• Local University professor lectures on architecture, context/history
  • Instruction in drawing in Rhino 3d and Adobe Illustrator
  • Surveys of existing architecture
  • Conceptual Architectural design and composition
  • Model making with with foam and plaster
  • Interview and Presentation Techniques
  • Cinematographic language
  • Professional film and sound equipment instruction
  • Film editing

Applications

1) You can make an application by completing the online application found under ‘Links and Downloads’ on the AA Visiting School page. If you are not able to make an online application, email  visitingschool@aaschool.ac.uk for instructions to pay by bank transfer. 

2) Once you complete the online application and make a full payment, you are registered to the programme. A CV or a portfolio is not required.

The deadline for applications is the 10th August 2018

All participants are responsible for securing any visa required, and are advised to contact their home embassy early. After payment of fees, the AA School can provide a letter confirming participation in the workshop.

Please note that there is a limit to the number of student intake for this programme. Please contact us to secure your place.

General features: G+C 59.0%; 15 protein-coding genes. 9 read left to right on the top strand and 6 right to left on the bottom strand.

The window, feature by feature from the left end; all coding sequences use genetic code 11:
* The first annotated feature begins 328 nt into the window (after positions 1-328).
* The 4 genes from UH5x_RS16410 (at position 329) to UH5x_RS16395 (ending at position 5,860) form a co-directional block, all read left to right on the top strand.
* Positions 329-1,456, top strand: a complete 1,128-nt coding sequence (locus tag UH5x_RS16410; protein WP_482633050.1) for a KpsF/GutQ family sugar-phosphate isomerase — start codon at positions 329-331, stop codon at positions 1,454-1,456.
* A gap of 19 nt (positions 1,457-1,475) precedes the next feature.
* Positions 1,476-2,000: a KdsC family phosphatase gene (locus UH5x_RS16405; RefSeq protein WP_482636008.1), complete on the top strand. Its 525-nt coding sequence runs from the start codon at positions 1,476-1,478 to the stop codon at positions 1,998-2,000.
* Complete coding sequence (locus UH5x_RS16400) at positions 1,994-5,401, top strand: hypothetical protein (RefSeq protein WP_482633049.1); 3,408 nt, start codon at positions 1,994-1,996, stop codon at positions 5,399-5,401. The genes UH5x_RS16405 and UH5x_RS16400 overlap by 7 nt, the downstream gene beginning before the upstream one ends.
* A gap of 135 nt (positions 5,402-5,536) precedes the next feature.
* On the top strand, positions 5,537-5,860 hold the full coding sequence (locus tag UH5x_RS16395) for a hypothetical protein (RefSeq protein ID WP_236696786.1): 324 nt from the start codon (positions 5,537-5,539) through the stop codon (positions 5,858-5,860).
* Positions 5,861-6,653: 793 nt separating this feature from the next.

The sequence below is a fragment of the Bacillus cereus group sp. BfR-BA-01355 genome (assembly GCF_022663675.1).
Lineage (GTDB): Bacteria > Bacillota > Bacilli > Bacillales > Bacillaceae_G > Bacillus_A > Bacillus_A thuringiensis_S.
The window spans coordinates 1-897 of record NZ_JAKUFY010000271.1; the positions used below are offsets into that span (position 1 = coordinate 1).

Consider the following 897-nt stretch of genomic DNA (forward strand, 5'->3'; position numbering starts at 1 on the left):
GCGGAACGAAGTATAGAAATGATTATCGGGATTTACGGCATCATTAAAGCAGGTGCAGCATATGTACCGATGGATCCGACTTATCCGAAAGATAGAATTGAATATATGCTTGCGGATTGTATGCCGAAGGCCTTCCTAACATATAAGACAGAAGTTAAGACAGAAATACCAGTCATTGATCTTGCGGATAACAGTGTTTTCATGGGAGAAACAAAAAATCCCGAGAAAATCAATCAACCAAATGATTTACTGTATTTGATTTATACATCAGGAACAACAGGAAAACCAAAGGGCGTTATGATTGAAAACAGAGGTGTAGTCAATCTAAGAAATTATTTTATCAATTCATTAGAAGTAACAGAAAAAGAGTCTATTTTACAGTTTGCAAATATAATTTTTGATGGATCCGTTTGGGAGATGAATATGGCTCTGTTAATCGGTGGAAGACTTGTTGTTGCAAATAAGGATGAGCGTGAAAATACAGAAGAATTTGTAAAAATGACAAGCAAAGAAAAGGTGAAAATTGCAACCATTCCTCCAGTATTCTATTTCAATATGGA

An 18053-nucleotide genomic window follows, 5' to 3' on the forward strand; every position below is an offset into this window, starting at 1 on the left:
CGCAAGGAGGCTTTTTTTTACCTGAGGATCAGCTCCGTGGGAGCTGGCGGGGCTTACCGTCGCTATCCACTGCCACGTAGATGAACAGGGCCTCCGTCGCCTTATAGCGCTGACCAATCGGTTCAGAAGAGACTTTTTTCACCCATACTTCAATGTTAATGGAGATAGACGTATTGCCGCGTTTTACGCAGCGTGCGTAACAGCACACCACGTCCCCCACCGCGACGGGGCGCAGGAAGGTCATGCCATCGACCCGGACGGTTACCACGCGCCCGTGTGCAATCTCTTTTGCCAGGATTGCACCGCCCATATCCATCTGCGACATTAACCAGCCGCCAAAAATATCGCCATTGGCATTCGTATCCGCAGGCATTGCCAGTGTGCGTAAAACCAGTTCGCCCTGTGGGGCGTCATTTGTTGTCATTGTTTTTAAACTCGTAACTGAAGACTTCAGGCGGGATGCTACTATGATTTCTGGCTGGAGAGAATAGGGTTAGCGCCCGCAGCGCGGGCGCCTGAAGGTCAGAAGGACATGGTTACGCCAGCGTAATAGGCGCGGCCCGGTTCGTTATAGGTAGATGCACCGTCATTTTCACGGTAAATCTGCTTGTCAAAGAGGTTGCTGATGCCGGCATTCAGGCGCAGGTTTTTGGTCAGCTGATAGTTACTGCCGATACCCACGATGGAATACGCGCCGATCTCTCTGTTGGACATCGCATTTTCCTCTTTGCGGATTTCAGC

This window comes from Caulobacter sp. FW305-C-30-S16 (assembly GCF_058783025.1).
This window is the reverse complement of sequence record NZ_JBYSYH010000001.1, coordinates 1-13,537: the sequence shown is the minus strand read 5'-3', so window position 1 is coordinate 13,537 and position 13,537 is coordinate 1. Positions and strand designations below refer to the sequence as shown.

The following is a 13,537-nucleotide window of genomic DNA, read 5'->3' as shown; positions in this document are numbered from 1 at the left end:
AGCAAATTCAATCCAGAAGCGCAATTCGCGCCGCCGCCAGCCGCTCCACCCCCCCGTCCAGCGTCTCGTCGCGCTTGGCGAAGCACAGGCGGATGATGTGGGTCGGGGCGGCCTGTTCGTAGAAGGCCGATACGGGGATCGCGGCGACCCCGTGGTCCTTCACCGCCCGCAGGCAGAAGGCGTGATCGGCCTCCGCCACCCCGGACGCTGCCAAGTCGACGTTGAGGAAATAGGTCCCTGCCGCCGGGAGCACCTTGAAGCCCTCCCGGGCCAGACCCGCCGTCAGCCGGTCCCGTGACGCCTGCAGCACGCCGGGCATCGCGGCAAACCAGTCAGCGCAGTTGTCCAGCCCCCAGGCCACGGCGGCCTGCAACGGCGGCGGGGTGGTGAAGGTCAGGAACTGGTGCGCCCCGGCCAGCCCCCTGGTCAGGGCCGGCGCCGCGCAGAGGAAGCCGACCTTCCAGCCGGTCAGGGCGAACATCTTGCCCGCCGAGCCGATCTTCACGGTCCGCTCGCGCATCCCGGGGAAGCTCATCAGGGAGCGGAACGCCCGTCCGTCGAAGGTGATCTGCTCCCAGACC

Location

Okinawa, Japan

For more information please contact tropicality@aaschool.ac.uk

Fees

The AA Visiting School requires a fee of £760 per participant, which includes a £60 Visiting membership fee.

Fees do not include flights or accommodation, but accommodation options can be advised. Students need to bring their own laptops, digital equipment and model making tools. Please ensure this equipment is covered by your own insurance as the AA takes no responsibility for items lost or stolen at the workshop.

Eligibility

The workshop is open to all especially current architecture, design, film, sociology, ethnography, anthropology, and archaeology students, phd candidates and young professionals.

Biographies

Brendon Carlin has been a Unit Master at the Architectural Association since 2011, is a Lecturer at the Royal College of Art leading the Masters design studio ADS9, is a candidate with AA PhD by Design, and contributor to The City as a Project. Brendon has practised and taught extensively at distinguished practices and institutions worldwide including several AA Visiting School Programmes.

Maria Paez Gonzalez is a practicing architect and researcher based in London. Currently, she is an associate with Foster + Partners and an invited tutor with ADS9 at the Royal College of Arts. She is also the founding member of Fundacion HCGB, an organisation working to preserve the architectural heritage of Coro, Venezuela a UNESCO World Heritage Site.

Andrew Houston is a film theory scholar and currently lectures on the development of film expression, contemporary global cinema, Italian Neo-Realism and French New Wave cinema in addition to tutoring post production studio at the prestigious Colorado Film School. Andrew has won several awards as a short filmmaker and is releasing his first feature length film this year.

Sponsor

Waseda University School of Architecture



Contacts

Programme Heads
Brendon Carlin
Maria Paez Gonzalez

Programme Tutor
Andrew Houston

Japan Coordinator
Takeshi Yamamura - Waseda School of Architecture

Head of Visiting School

Christopher Pierce

T +44 20 7887 4014
F +44 20 7414 0782
visitingschool@aaschool.ac.uk


Links & Downloads



Programme site



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Prospectus